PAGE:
Disorder in the Court: When Attorneys Harm the Brands They Represent

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The following is a guest post from Eric Starkman, the president of STARKMAN, a public relations and brand management firm with offices in New York and San Francisco. He previously was an editor and reporter at major newspapers in the US and Canada.

Effective brand management is no easy feat, and it certainly is not the sole responsibility of those who carry the terms “brand management” somewhere on their company’s business card. As we all know, marketers, employees, customers, the media, and the general public all have an impact on how a brand is perceived. Individual experience, coupled with those of trusted influencers, can have far greater impact on brand perception than the most ambitious PR, marketing, and branding campaigns. So why is it that corporations fail again and again to protect what brand “control” they do have when it comes to their attorneys?

As Wells Fargo, Google, and Goldman Sachs have demonstrated, attorneys can often define—and by doing so sully—the brands they are there to protect. In Wells Fargo’s case, Judge William G. Young of Federal District Court was so outraged by the conduct of the bank’s attorneys in a predatory lending lawsuit that he demanded a corporate resolution signed by the president—and a majority of its board—affirming they supported the seemingly audacious behavior of the bank’s legal eagles. While Judge Young grudgingly accepted the legal argument of Wells’ attorneys, he was clearly bothered that the bank’s victory was won on a “technicality”: 

“The disconnect between Wells Fargo’s publicly advertised face and its actual litigation conduct here could not be more extreme,” Judge Young ruled. “A quick visit to Wells Fargo’s website confirms that it vigorously promotes itself as consumer-friendly… a far cry from the hard-nosed win-at-any-cost stance it has adopted here.”[more]

Rather than simply decline comment, which circumstances sometimes do dictate is the best course of action, or at a minimum reaffirm that it is indeed a customer-friendly bank, Wells’ spokeswoman issued a statement to the New York Times that was clearly penned by their no-doubt-offended attorneys. In addition to calling the judge’s remarks “inflammatory and unsubstantiated,” the statement said: “We believe Judge Young should follow the law which he recognizes and finalize his own judgment in this case.”  That comment might have gotten a few “attaboys” from folks in the legal fraternity, but I doubt it did anything to placate concerned customers and other constituencies.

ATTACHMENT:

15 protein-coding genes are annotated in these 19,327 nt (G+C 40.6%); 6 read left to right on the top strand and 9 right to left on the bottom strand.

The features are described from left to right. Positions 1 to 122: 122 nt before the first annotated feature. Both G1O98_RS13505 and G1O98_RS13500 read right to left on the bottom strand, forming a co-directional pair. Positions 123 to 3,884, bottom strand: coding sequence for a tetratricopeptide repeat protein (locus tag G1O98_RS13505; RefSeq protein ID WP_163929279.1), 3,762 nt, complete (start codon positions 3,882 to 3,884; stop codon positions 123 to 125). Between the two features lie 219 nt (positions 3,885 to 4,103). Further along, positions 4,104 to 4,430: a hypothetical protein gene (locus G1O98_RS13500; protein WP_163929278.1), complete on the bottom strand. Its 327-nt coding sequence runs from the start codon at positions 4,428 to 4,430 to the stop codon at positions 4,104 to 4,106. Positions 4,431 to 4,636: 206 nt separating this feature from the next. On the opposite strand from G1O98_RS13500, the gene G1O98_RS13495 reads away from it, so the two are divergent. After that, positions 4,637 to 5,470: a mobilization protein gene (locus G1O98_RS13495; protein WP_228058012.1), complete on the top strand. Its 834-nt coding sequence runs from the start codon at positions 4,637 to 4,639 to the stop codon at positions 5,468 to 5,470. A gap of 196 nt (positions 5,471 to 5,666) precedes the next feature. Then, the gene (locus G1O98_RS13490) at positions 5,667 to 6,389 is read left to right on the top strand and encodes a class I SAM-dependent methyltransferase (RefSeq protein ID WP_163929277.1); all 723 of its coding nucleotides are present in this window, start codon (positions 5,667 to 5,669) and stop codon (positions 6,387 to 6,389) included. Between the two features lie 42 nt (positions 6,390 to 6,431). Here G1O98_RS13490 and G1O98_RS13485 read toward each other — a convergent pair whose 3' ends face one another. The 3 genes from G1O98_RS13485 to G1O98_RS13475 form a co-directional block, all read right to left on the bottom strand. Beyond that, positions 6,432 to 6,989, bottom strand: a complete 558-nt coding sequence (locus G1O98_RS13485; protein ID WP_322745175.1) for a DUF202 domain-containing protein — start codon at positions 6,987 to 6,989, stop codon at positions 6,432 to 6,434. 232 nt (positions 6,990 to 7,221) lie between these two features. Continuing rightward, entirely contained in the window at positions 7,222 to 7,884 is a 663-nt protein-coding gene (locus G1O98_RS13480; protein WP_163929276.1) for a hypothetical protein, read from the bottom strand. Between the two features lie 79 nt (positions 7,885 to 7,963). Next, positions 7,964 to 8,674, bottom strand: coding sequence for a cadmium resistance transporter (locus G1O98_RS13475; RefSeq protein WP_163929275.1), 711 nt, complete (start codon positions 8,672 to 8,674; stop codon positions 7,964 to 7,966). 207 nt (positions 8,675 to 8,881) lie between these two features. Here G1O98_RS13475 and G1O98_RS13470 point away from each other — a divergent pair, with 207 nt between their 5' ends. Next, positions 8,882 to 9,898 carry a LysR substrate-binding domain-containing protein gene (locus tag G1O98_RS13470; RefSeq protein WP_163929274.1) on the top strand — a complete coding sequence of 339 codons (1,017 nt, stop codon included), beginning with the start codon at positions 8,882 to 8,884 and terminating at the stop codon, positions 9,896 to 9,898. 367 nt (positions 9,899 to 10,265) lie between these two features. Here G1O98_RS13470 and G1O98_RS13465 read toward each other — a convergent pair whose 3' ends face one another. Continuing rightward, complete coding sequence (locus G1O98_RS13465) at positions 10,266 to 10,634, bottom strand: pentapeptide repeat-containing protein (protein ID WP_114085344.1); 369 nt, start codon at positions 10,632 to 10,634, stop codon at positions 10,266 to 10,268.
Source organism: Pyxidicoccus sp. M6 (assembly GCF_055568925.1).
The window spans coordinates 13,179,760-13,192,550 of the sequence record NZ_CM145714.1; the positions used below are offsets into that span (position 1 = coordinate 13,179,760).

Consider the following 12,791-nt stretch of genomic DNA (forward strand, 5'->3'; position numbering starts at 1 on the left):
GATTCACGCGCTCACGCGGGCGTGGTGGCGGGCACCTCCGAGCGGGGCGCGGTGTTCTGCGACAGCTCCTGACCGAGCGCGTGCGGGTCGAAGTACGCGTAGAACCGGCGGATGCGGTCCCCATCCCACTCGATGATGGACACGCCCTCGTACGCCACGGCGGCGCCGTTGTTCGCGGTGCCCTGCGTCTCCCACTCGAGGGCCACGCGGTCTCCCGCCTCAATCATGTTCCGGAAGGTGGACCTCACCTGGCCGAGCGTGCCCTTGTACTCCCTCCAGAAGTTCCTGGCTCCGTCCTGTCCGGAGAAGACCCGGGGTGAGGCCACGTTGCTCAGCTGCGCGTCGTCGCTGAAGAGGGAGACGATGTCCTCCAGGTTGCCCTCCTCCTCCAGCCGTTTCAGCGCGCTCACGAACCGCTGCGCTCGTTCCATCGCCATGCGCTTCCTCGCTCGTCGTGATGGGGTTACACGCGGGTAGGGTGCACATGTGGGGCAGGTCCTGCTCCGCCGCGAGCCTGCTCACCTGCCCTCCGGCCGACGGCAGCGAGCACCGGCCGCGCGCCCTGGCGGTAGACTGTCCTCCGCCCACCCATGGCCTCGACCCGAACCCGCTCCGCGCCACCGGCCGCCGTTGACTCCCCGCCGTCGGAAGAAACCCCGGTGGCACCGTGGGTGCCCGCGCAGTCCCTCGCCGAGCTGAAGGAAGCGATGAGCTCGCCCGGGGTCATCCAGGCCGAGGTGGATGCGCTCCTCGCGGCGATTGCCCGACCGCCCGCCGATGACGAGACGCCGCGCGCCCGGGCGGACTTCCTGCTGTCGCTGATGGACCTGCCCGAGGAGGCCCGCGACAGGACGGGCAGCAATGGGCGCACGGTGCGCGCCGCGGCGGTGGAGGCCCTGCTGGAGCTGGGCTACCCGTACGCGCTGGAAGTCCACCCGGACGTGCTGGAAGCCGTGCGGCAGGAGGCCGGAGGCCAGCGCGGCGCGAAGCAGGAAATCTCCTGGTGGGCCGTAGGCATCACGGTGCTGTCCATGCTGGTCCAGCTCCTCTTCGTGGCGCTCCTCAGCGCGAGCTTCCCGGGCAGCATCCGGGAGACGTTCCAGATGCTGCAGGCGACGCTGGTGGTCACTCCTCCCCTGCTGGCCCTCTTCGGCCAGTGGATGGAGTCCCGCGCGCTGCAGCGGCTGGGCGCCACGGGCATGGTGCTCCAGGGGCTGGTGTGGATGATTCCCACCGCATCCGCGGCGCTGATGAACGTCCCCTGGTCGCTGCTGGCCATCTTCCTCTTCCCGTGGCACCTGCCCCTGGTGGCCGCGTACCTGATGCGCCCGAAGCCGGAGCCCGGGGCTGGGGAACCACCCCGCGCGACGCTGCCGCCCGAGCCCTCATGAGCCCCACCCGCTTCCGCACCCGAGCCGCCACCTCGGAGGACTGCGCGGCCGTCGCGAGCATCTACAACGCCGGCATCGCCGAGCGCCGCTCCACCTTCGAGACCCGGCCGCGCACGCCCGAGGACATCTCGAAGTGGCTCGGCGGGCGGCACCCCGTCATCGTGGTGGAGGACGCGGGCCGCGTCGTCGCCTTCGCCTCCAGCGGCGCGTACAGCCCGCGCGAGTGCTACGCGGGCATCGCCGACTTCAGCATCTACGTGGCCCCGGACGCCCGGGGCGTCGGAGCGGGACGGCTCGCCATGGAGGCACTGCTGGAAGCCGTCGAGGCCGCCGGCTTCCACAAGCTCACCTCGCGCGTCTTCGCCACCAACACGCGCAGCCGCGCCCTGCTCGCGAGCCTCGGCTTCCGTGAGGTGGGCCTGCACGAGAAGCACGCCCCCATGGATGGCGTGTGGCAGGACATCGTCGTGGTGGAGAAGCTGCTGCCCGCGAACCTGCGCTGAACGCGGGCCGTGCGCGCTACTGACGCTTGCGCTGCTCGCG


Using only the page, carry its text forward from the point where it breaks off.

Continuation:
And then there’s Google. In defending a couple of lawsuits alleging that Google’s practice of scanning emails and then targeting ads based on that content constitutes illegal wiretapping, the company’s lawyers cavalierly provided a comment in a court briefing arguing for the case to be dismissed:

“Just as a sender of a letter to a business colleague cannot be surprised that the recipient’s assistant opens the letter, people who use Web-based email today cannot be surprised if their communications are processed by the recipient’s” email provider.

Needless to say, the presiding judge didn’t buy the argument and the cases are going to trial. Google, to its credit, didn’t attack the judge when commenting on the rejection of their argument, but it did manage to promote its service and products, albeit it rather disjointedly: “We’re disappointed in this decision and are considering our options,” it said. “Automated scanning lets us provide Gmail users with security and spam protection, as well as great features like Priority Inbox.” Hmmm… not the smoothest segue, Google. I can only imagine how the flippant privacy-related remarks were received by those outside the legal team’s offices, who have been working so hard to keep Google’s name out of public debates around online service providers and their users’ rights to privacy. Facebook, on the other hand (see here, here, here and here), was probably rather pleased.

Finally, there is Goldman Sachs’ public response to a fascinating and disturbing Vanity Fair article by noted author and financial journalist Michael Lewis that persuasively argues the investment bank, in cahoots with prosecutors, were responsible for jailing an IT person for engaging in practices that are widespread within his specialty area. Goldman’s statement, which appears at the bottom of the article, doesn’t address Lewis’ salient points but instead argues the IT person’s legal victory wasn’t all that clear cut. (Yes, but the Second Circuit Court of Appeals still ruled the guy be released from prison). In my mind, the legal tone and tenor of the statement only served to reaffirm Goldman’s image as a “great vampire squid.” Again, it’s hard to imagine anyone with any branding savvy had a say in the statement’s creation.

To be fair, these companies’ lawyers were all acting in the legal interests of their clients, which is their ultimate mandate. However, the stakes were high enough to warrant some collateral brand damage, and to consider the potential long-term branding consequences of the short-term legal statements they were writing and issuing. Just as branding is an “everyone in” corporate process, so too should be the legal approach when such services are needed.   

Until such a culture and mindset takes root, marketers beware—of your attorneys.

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